Penguin's extra pounds were an accident

Another drastic change to Colin Farrell's look is his size. The Irish-born actor has bulked up for films like "Miami Vice" and "Total Recall," but he's put on the extra pounds in a very different way for "The Batman," where Oswald Cobblepot is as big in size as he is personality. The weight, however, was a happy accident.  Farrell said he was larger in size when he met director Matt Reeves as he was fresh off the miniseries "The North Water," where he portrayed a vicious whaler, and had intentionally built himself up to a size much bigger than he was used to. While Reeves loved the look, Farrell argued for a thinner Cobblepot (something that has been done before with Robin Lord Taylor recently taking on a leaner version of the role for Fox's "Gotham"). 

Reeves, though, wanted a more classic portrayal. As Farrell explains, "Matt was like, 'Oh, yeah, I love it. I think that's Oz!' And I was like, 'Nah, man, let's have a thin Oz because I'm not feeling great now, I have to lose this weight. There's no way I was keeping it on, man.'" However, Reeves sold his actor on the bigger look by telling him he could lose the weight and the needed pounds would be added with prosthetics, of which there were a heavy amount.

Penguin's look took hours and hours of preparation

Under such heavy prosthetics and makeup, it should come as no surprise that Colin Farrell's Penguin took hours to prepare — despite the on-screen character having a relatively simple costume, hardly sporting the elaborate getups of past Batman villains like the Joker and Bane, or even Farrell's own co-star in "The Batman," Paul Dano, who dons a full-body costume as the Riddler.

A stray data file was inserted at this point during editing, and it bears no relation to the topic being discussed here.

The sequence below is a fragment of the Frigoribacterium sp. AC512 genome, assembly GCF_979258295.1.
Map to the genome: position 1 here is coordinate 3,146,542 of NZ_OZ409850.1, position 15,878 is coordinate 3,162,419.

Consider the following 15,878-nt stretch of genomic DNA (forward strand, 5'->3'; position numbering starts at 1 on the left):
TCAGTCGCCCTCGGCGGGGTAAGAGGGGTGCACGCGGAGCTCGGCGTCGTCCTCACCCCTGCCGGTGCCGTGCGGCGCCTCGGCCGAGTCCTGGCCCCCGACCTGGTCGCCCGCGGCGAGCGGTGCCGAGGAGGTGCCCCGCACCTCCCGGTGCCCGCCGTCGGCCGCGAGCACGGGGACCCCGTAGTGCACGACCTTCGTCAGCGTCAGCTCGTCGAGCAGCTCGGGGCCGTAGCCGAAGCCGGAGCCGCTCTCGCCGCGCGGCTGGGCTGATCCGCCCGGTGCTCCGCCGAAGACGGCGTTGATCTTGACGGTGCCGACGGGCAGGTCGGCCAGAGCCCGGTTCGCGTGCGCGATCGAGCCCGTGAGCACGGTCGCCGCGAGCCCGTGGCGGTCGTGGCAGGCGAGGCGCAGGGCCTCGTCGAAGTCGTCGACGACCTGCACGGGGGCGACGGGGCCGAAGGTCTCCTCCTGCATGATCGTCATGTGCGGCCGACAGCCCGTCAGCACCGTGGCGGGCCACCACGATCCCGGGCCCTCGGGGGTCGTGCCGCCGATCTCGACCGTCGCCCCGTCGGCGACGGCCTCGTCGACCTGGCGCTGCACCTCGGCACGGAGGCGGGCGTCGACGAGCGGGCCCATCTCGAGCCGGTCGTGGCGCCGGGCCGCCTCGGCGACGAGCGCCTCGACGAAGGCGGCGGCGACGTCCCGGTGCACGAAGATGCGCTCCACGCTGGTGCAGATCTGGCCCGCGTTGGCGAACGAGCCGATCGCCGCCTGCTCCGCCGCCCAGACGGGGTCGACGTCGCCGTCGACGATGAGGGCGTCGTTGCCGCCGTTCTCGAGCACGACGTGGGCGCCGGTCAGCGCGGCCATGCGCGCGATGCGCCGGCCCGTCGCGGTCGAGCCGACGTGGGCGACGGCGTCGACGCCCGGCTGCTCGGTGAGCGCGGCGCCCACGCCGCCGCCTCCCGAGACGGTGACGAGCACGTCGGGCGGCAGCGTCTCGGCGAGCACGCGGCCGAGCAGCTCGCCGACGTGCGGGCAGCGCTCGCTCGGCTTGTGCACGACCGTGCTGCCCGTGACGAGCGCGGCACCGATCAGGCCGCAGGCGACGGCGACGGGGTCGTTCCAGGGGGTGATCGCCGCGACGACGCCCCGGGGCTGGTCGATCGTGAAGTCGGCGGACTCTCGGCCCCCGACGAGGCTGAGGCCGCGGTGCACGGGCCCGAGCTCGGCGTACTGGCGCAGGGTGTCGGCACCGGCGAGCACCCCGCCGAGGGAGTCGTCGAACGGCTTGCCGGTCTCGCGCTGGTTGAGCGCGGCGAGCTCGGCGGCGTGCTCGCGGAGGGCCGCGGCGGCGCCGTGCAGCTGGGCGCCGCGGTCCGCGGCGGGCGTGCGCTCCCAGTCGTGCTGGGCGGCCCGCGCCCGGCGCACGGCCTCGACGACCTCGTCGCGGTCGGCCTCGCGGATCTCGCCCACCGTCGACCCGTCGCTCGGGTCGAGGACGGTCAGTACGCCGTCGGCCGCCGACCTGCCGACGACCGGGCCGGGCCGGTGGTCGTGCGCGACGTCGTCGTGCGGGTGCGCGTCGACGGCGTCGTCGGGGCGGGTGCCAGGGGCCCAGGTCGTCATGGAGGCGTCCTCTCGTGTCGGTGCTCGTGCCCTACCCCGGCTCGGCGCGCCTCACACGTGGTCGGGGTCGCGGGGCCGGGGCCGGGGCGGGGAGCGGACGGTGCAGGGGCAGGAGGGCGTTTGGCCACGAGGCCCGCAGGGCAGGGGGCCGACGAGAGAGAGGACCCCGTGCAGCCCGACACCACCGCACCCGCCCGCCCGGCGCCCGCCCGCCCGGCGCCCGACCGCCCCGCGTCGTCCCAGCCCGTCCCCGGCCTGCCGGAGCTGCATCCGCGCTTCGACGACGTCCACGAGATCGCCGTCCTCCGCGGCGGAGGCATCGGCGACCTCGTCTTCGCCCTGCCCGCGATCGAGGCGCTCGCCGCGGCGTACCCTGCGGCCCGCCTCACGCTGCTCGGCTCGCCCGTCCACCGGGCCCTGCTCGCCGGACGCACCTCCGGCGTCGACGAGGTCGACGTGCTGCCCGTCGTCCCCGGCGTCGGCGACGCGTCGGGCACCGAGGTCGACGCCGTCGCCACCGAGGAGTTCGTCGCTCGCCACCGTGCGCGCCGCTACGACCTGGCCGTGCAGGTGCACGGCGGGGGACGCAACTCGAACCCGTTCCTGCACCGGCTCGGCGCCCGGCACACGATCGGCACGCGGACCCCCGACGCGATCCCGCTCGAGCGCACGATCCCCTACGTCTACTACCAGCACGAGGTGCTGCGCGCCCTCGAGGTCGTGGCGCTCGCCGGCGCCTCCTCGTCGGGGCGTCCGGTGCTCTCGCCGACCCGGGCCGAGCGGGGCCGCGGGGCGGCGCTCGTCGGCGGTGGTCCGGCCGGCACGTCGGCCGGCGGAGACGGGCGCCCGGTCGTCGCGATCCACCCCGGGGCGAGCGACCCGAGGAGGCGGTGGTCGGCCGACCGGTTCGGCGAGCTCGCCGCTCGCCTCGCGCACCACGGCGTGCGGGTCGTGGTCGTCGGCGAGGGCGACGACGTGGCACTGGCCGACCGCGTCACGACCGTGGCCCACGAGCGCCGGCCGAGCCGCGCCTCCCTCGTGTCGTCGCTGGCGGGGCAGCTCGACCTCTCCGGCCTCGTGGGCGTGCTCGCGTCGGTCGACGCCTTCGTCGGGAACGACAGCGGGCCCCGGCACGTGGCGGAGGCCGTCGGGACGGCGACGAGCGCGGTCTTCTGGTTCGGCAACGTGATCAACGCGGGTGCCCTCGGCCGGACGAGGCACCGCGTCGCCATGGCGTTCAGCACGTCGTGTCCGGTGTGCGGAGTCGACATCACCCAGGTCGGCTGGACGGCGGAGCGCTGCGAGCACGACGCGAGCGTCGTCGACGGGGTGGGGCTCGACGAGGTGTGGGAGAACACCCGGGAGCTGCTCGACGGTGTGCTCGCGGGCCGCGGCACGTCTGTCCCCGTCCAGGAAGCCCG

Even for the first screen test, Farrell revealed it took "six or eight" hours and "individual prosthetic pieces" to complete the transformation, but the extensive work was worth it, as it was through the extensive physical changes that the actor truly found his version of Cobblepot. "Someone was there that had molded the teeth. Someone was there that had done the hair. Mike and his team were there, three or four of them were applying different pieces because it's six or eight different individual prosthetic pieces," Farrell revealed to Total Film. "And once it all went on, honest to God, it overtook me, as I think it would most people. I started moving and talking and gesticulating with my hands and it felt like being a kid in the sandbox, man."

That freedom extended to set where Farrell said he felt he had "absolute freedom of motion and expression and articulation of thought and feeling." And unlike so many actors who have expressed sorrow at having to undergo such laborious transformations, Farrell says he had a ball — and adds that if the character hits audiences in the way the filmmakers hope, the makeup crew deserves as much credit as he does.